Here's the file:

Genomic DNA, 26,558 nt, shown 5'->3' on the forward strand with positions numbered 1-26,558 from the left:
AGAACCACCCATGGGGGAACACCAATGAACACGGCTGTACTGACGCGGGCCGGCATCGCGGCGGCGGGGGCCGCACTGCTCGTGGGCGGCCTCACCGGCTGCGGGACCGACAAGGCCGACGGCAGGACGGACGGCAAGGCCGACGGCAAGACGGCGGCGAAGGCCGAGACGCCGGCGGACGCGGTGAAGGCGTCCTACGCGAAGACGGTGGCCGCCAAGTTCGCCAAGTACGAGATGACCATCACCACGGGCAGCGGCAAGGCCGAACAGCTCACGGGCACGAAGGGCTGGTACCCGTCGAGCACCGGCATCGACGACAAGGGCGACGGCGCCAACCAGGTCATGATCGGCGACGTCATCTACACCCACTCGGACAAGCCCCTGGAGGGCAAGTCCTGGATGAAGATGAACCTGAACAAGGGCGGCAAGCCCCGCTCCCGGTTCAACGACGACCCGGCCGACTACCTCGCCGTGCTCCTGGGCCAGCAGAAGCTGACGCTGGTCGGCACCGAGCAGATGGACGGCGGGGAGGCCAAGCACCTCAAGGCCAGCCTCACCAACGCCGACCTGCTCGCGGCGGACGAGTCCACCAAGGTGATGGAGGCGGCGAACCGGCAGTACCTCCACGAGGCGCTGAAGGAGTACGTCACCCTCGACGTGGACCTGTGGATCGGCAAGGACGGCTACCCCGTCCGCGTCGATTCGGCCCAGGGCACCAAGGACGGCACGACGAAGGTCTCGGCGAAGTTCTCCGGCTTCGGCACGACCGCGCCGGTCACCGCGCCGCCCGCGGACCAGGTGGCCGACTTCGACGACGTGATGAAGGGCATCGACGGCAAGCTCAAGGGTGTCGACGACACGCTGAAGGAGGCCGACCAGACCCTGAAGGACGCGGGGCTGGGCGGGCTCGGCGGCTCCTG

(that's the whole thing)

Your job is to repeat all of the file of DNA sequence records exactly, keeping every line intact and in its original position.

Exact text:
Genomic DNA, 26,558 nt, shown 5'->3' on the forward strand with positions numbered 1-26,558 from the left:
AGAACCACCCATGGGGGAACACCAATGAACACGGCTGTACTGACGCGGGCCGGCATCGCGGCGGCGGGGGCCGCACTGCTCGTGGGCGGCCTCACCGGCTGCGGGACCGACAAGGCCGACGGCAGGACGGACGGCAAGGCCGACGGCAAGACGGCGGCGAAGGCCGAGACGCCGGCGGACGCGGTGAAGGCGTCCTACGCGAAGACGGTGGCCGCCAAGTTCGCCAAGTACGAGATGACCATCACCACGGGCAGCGGCAAGGCCGAACAGCTCACGGGCACGAAGGGCTGGTACCCGTCGAGCACCGGCATCGACGACAAGGGCGACGGCGCCAACCAGGTCATGATCGGCGACGTCATCTACACCCACTCGGACAAGCCCCTGGAGGGCAAGTCCTGGATGAAGATGAACCTGAACAAGGGCGGCAAGCCCCGCTCCCGGTTCAACGACGACCCGGCCGACTACCTCGCCGTGCTCCTGGGCCAGCAGAAGCTGACGCTGGTCGGCACCGAGCAGATGGACGGCGGGGAGGCCAAGCACCTCAAGGCCAGCCTCACCAACGCCGACCTGCTCGCGGCGGACGAGTCCACCAAGGTGATGGAGGCGGCGAACCGGCAGTACCTCCACGAGGCGCTGAAGGAGTACGTCACCCTCGACGTGGACCTGTGGATCGGCAAGGACGGCTACCCCGTCCGCGTCGATTCGGCCCAGGGCACCAAGGACGGCACGACGAAGGTCTCGGCGAAGTTCTCCGGCTTCGGCACGACCGCGCCGGTCACCGCGCCGCCCGCGGACCAGGTGGCCGACTTCGACGACGTGATGAAGGGCATCGACGGCAAGCTCAAGGGTGTCGACGACACGCTGAAGGAGGCCGACCAGACCCTGAAGGACGCGGGGCTGGGCGGGCTCGGCGGCTCCTG